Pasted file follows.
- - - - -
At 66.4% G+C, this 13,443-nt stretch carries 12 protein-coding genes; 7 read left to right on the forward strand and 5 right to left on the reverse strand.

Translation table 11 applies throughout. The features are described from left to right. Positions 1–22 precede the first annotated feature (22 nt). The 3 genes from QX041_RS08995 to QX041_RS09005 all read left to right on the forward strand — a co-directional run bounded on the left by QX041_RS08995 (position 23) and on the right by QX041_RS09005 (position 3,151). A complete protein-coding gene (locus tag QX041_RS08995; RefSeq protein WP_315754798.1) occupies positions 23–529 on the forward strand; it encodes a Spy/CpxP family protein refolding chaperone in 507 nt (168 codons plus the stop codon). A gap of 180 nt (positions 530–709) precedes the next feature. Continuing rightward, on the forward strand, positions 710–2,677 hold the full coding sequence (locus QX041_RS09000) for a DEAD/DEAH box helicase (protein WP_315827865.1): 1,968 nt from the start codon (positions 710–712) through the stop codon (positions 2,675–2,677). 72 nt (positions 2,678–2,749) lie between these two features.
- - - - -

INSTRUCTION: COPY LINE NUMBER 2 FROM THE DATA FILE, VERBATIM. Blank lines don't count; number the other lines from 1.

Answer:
Translation table 11 applies throughout. The features are described from left to right. Positions 1–22 precede the first annotated feature (22 nt). The 3 genes from QX041_RS08995 to QX041_RS09005 all read left to right on the forward strand — a co-directional run bounded on the left by QX041_RS08995 (position 23) and on the right by QX041_RS09005 (position 3,151). A complete protein-coding gene (locus tag QX041_RS08995; RefSeq protein WP_315754798.1) occupies positions 23–529 on the forward strand; it encodes a Spy/CpxP family protein refolding chaperone in 507 nt (168 codons plus the stop codon). A gap of 180 nt (positions 530–709) precedes the next feature. Continuing rightward, on the forward strand, positions 710–2,677 hold the full coding sequence (locus QX041_RS09000) for a DEAD/DEAH box helicase (protein WP_315827865.1): 1,968 nt from the start codon (positions 710–712) through the stop codon (positions 2,675–2,677). 72 nt (positions 2,678–2,749) lie between these two features.